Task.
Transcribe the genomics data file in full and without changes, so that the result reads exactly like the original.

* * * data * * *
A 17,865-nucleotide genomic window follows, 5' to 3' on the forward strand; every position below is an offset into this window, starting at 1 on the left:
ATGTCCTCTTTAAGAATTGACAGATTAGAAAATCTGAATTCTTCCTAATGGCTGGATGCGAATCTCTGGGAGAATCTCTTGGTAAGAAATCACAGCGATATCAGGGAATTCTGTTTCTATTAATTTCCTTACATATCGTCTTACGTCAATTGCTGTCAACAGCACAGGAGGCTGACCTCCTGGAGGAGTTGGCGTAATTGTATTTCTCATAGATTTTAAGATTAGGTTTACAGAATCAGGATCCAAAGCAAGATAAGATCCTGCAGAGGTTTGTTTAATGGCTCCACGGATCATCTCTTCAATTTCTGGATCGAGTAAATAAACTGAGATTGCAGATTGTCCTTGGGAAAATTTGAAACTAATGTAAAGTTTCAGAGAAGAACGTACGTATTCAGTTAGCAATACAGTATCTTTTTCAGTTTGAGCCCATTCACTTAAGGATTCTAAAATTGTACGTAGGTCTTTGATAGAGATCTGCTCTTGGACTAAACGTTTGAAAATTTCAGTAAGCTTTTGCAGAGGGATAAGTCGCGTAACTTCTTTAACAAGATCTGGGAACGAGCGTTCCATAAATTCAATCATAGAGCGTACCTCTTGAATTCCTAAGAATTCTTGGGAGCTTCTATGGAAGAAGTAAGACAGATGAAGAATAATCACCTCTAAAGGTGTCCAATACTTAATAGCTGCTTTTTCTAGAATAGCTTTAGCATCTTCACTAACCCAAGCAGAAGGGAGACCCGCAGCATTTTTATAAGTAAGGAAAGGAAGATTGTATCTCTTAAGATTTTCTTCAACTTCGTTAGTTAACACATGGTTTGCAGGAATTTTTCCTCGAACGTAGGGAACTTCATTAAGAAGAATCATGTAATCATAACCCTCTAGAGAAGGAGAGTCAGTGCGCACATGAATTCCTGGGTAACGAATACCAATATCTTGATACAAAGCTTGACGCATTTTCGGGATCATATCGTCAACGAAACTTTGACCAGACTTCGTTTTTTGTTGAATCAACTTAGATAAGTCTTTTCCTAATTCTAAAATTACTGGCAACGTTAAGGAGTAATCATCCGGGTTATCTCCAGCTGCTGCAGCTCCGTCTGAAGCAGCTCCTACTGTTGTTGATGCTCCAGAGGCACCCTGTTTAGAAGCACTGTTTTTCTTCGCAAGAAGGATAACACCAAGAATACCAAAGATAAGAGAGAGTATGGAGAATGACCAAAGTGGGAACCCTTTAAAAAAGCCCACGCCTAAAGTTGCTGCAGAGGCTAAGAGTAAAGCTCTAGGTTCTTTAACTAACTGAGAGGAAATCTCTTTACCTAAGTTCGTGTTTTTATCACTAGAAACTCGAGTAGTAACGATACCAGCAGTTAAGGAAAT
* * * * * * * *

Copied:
A 17,865-nucleotide genomic window follows, 5' to 3' on the forward strand; every position below is an offset into this window, starting at 1 on the left:
ATGTCCTCTTTAAGAATTGACAGATTAGAAAATCTGAATTCTTCCTAATGGCTGGATGCGAATCTCTGGGAGAATCTCTTGGTAAGAAATCACAGCGATATCAGGGAATTCTGTTTCTATTAATTTCCTTACATATCGTCTTACGTCAATTGCTGTCAACAGCACAGGAGGCTGACCTCCTGGAGGAGTTGGCGTAATTGTATTTCTCATAGATTTTAAGATTAGGTTTACAGAATCAGGATCCAAAGCAAGATAAGATCCTGCAGAGGTTTGTTTAATGGCTCCACGGATCATCTCTTCAATTTCTGGATCGAGTAAATAAACTGAGATTGCAGATTGTCCTTGGGAAAATTTGAAACTAATGTAAAGTTTCAGAGAAGAACGTACGTATTCAGTTAGCAATACAGTATCTTTTTCAGTTTGAGCCCATTCACTTAAGGATTCTAAAATTGTACGTAGGTCTTTGATAGAGATCTGCTCTTGGACTAAACGTTTGAAAATTTCAGTAAGCTTTTGCAGAGGGATAAGTCGCGTAACTTCTTTAACAAGATCTGGGAACGAGCGTTCCATAAATTCAATCATAGAGCGTACCTCTTGAATTCCTAAGAATTCTTGGGAGCTTCTATGGAAGAAGTAAGACAGATGAAGAATAATCACCTCTAAAGGTGTCCAATACTTAATAGCTGCTTTTTCTAGAATAGCTTTAGCATCTTCACTAACCCAAGCAGAAGGGAGACCCGCAGCATTTTTATAAGTAAGGAAAGGAAGATTGTATCTCTTAAGATTTTCTTCAACTTCGTTAGTTAACACATGGTTTGCAGGAATTTTTCCTCGAACGTAGGGAACTTCATTAAGAAGAATCATGTAATCATAACCCTCTAGAGAAGGAGAGTCAGTGCGCACATGAATTCCTGGGTAACGAATACCAATATCTTGATACAAAGCTTGACGCATTTTCGGGATCATATCGTCAACGAAACTTTGACCAGACTTCGTTTTTTGTTGAATCAACTTAGATAAGTCTTTTCCTAATTCTAAAATTACTGGCAACGTTAAGGAGTAATCATCCGGGTTATCTCCAGCTGCTGCAGCTCCGTCTGAAGCAGCTCCTACTGTTGTTGATGCTCCAGAGGCACCCTGTTTAGAAGCACTGTTTTTCTTCGCAAGAAGGATAACACCAAGAATACCAAAGATAAGAGAGAGTATGGAGAATGACCAAAGTGGGAACCCTTTAAAAAAGCCCACGCCTAAAGTTGCTGCAGAGGCTAAGAGTAAAGCTCTAGGTTCTTTAACTAACTGAGAGGAAATCTCTTTACCTAAGTTCGTGTTTTTATCACTAGAAACTCGAGTAGTAACGATACCAGCAGTTAAGGAAAT